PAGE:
What exactly did Joseph recall? It seems that Joseph did more than just remember his dreams. Possibly he recalled being doted upon as his father’s favorite, as a result of which his brothers came to hate him and wouldn’t speak a civil word to him. Perhaps he remembered the humiliation he suffered at the hands of his brothers, including when he found them in Dotan and they stripped him of his coat and threw him into a pit in spite of his pleas (ibid, v.21). He very likely thought about how he was drawn from the pit, sold to travelling nomads, brought to Egypt, and sold to Potiphar, a respected dignitary in Pharaoh’s court. And he likely recalled how he became the object of Potiphar’s wife’s sexual interest, resulting in another humiliating scene where he left his clothes in her hands as he ran away to escape her advances. 

Note that among the memories connected to his dreams are two incidents in which he had been left naked. It is no wonder that his accusation toward his brothers of being spies is accompanied by his claim that they are looking to “see the nakedness of the land” וַיֹּ֤אמֶר אֲלֵהֶם֙ מְרַגְּלִ֣ים אַתֶּ֔ם לִרְא֛וֹת אֶת־עֶרְוַ֥ת הָאָ֖רֶץ בָּאתֶֽם׃ “He said to them, ‘You are spies! You have come to see the land in its nakedness!’” (ibid, v.9). Joseph has “nakedness” on the brain, and this accusation against his brothers reflects his mindset. 

Joseph’s accusations toward the brothers are presented in the text in a chiastic formulation (ABBA), which is often used to emphasize the point in the center of the phrase (BB). Joseph accuses his brothers as follows: (v. 9), A – You are spies!  B – You have come to see the land in its nakedness!  B’ – The nakedness of the land you have come to see! (v.12) A’ – You are spies! (v.14). The chiastic format reflects that Joseph’s thoughts at this moment are about nakedness and humiliation much more than espionage.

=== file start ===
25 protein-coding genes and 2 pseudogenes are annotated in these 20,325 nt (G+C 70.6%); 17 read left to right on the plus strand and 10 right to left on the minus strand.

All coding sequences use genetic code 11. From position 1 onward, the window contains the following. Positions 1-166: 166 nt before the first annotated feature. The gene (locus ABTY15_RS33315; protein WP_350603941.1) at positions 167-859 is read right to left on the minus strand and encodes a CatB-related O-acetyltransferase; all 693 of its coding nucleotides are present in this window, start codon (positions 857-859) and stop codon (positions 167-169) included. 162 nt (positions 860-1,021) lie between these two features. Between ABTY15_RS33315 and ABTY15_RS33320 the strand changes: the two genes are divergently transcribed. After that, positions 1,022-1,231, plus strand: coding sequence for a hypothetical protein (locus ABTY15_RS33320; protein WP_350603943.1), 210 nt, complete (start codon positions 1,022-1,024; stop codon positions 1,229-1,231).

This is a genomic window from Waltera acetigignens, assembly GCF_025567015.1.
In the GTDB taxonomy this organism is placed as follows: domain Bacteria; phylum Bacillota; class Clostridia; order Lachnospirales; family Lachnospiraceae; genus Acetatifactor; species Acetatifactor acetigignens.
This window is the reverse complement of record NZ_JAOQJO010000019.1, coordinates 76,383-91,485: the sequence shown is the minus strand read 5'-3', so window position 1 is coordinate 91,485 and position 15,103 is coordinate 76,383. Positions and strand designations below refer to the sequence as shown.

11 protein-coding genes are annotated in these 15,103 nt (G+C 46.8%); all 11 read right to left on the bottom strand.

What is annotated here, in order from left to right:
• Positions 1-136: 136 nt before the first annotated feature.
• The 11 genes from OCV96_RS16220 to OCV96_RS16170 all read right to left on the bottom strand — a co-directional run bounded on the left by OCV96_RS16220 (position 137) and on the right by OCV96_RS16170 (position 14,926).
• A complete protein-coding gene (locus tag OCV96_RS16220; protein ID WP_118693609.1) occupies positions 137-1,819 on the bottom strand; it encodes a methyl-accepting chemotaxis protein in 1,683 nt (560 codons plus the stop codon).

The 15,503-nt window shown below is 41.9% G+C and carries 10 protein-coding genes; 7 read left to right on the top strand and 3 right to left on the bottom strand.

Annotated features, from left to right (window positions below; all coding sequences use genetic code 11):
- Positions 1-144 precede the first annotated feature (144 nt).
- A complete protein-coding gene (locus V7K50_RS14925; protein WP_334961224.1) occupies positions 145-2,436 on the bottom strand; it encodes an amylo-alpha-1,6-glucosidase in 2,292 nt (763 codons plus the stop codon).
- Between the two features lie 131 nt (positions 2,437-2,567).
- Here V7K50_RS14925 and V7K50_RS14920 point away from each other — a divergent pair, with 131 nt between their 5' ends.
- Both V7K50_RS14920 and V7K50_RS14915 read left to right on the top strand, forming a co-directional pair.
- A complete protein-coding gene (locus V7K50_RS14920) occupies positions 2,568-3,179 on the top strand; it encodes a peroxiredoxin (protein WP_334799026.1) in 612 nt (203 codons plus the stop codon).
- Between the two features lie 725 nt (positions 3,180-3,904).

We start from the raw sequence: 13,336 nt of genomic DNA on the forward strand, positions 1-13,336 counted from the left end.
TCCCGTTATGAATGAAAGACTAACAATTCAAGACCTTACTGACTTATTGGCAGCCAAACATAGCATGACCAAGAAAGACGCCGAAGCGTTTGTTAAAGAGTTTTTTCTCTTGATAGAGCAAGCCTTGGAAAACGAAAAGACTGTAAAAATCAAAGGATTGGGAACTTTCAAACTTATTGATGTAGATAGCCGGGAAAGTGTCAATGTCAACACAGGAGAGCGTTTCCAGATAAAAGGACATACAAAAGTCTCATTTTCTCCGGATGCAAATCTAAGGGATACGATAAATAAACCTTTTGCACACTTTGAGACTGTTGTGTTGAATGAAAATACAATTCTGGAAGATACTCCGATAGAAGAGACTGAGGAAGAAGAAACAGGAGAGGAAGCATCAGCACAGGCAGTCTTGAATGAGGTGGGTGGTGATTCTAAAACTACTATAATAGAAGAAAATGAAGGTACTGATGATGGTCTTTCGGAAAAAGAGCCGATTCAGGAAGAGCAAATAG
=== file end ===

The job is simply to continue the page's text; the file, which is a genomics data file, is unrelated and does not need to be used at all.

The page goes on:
When the brothers share this ordeal with their father upon their return to Canaan, they make no mention whatsoever of this segment of Joseph’s speech, because the emphasis on nakedness simply meant nothing to them. They didn’t relate these words to the fact that they had left their brother naked in a pit near Dotan. And they certainly were not privy to the attempted seduction by Potiphar’s wife, leaving the “nakedness” portion of Joseph’s tirade understandably omitted from their report to Jacob.          

When recalling an event, we (as human beings) might retell the story with impressive exactitude, describing all that occurred exactly as it happened or quoting spoken words precisely as they were uttered. More likely, however, we will do our best to recall the details, acknowledging that we may miss a specific or two (or three . . .) in the telling. Sometimes, those omissions are deliberate, perhaps in hopes of avoiding possible discomfort to the listener. At other times, our recollection does not include portions of the event or particular words spoken, simply because they meant nothing to us at the time, and subsequently have no conscious presence when we later attempt to produce details to share. This is what happened to Joseph’s brothers, whom I believe did their very best to share their experience with their father honestly and accurately.

The publication and distribution of the JTS Commentary are made possible by a generous grant from Rita Dee (z”l) and Harold Hassenfeld (z”l).